Of the four famous communes that make up the haut-Médoc region of Bordeaux, Saint-Julien may be the smallest, but what this appellation lacks in size it makes up for in the high concentrations of great wines produced in such a small region. Saint-Julien is located downstream of the Gironde from the Médoc, just on the other side of the Juillac stream from Pauillac. While Saint-Julien does not lay claim to any of the first growths according to the 1855 Classification of Bordeaux wines, it does have eleven classified growths, including five 2nd growths, some of which are producing wines every bit as good as their neighbors to the north.
The heavy gravel soil type is similar to Pauillac, as are the high percentages of Cabernet Sauvignon in the final blends, though heading further inland away from the Gironde there is more clay and sand. The wines themselves are for the most part bigger than those of Margaux, more finessed than those of Saint-Estéphe and more subtle than those of Pauillac. The exceptions to this are those estates that hover close to the border between Pauillac and Saint-Julien. So close are these in fact, that sometimes the only thing that separates the wines of Leoville-Las Cases on one side of the Juillac and Château Latour on the other is the stream itself. Were the classification of 1855 to be redone, surely some would no longer still be called "super seconds."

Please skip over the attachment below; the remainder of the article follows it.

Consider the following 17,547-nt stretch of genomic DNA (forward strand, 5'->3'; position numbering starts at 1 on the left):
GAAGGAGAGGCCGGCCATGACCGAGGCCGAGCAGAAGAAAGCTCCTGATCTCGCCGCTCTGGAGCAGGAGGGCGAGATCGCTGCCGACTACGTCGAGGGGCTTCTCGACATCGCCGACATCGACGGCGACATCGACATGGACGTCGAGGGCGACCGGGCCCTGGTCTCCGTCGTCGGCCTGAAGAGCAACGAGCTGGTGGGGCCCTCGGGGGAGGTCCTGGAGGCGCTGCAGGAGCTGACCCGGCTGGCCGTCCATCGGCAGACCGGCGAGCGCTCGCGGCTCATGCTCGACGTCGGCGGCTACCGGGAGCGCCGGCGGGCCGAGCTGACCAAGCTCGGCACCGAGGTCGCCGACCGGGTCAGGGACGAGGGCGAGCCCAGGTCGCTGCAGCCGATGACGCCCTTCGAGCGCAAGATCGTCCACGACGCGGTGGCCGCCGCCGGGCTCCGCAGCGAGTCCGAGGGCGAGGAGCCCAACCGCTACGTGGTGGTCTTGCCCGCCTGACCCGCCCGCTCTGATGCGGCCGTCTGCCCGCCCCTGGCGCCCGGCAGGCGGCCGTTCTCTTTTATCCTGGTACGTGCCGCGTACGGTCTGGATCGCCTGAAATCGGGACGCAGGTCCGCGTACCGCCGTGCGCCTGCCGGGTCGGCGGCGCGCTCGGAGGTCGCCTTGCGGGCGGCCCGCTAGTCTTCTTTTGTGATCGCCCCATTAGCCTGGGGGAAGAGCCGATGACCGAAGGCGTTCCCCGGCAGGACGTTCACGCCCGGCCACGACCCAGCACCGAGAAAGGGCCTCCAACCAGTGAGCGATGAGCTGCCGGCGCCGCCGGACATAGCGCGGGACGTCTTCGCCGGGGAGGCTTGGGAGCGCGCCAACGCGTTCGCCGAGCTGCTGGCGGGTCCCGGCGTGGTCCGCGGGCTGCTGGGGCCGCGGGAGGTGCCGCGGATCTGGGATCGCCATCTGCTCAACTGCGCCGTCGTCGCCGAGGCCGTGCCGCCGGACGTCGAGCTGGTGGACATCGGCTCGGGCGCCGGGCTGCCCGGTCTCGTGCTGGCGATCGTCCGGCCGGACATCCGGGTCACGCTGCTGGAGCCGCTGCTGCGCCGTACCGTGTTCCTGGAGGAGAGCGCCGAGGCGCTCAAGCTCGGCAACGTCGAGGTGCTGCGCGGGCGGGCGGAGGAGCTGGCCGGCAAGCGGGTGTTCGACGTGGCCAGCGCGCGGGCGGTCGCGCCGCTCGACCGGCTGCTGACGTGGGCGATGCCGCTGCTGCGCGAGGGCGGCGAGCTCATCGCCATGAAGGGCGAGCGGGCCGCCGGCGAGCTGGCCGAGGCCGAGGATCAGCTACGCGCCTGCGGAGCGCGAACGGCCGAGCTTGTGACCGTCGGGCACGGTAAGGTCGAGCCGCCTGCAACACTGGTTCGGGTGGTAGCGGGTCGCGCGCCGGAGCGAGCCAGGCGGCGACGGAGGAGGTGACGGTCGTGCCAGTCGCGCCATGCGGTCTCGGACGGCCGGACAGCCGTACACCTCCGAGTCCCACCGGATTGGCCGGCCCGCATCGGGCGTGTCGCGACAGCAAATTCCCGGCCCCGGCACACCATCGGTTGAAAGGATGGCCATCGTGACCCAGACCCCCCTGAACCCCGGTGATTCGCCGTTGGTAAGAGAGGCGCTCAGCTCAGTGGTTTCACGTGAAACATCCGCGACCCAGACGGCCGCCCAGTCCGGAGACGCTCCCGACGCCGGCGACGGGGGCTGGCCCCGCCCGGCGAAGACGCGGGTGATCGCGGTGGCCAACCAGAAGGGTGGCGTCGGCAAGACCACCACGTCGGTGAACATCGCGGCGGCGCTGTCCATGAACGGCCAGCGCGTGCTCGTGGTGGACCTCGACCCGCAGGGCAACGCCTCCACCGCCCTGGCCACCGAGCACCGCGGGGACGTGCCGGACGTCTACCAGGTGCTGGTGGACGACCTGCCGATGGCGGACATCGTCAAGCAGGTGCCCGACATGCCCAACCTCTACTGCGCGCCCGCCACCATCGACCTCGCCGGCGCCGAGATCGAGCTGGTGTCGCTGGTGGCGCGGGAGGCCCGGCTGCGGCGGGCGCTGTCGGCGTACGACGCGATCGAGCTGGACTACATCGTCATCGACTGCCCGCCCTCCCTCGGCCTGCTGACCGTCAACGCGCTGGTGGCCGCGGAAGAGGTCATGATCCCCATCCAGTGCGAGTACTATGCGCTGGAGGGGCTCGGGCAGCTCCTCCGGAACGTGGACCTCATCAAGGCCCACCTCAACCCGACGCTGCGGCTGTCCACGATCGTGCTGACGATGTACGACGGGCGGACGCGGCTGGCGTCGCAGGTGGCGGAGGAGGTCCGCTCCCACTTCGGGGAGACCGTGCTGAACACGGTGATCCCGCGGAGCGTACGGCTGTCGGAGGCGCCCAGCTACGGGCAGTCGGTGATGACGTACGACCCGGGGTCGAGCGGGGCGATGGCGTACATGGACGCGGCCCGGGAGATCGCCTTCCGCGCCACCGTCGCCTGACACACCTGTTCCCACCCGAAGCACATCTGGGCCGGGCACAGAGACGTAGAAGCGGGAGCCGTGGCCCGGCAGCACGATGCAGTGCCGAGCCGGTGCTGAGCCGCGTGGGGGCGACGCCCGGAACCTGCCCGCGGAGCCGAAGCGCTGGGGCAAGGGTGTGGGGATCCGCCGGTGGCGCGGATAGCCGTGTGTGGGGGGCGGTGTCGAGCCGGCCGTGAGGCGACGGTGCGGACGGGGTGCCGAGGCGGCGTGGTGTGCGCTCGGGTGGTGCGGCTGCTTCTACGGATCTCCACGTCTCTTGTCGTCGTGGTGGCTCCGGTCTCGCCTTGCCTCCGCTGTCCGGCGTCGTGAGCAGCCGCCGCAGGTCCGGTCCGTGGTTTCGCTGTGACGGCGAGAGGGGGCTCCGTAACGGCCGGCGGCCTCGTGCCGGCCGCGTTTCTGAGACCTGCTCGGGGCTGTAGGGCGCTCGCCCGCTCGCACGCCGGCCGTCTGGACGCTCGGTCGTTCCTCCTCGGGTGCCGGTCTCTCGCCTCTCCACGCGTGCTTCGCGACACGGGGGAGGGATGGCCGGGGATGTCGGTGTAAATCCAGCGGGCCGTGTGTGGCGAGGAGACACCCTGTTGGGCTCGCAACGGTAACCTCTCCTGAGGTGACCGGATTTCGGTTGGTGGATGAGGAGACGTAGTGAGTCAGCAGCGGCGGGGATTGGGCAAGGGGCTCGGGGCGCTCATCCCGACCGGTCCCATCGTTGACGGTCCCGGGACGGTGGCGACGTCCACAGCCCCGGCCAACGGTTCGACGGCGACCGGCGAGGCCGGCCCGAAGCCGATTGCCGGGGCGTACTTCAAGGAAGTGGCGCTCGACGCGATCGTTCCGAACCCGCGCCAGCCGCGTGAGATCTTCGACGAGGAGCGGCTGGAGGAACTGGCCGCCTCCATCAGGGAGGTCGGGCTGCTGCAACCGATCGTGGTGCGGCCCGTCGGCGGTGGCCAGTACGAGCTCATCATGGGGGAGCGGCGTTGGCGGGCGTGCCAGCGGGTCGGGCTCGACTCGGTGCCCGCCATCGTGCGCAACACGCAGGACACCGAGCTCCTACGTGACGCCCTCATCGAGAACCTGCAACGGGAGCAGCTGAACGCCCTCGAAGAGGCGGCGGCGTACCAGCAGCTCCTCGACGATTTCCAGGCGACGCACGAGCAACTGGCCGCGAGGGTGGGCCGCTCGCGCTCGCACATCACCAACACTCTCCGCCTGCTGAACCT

Along with the classified growths, Saint-Julien has a number of fine cru bourgeois producers that are dedicated to producing fine wines at slightly lower prices. The overall level of quality for this commune is very high, and many of Châteaus here are improving upon their already storied successes. The wines of Saint-Julien can be enjoyed in their youth, but like the other great wines of the haut-Médoc they will reward patience with longevity that can last for decades.
White wines from the region, though rare, are sold as either AC Bordeaux or Bordeaux Supérieur.
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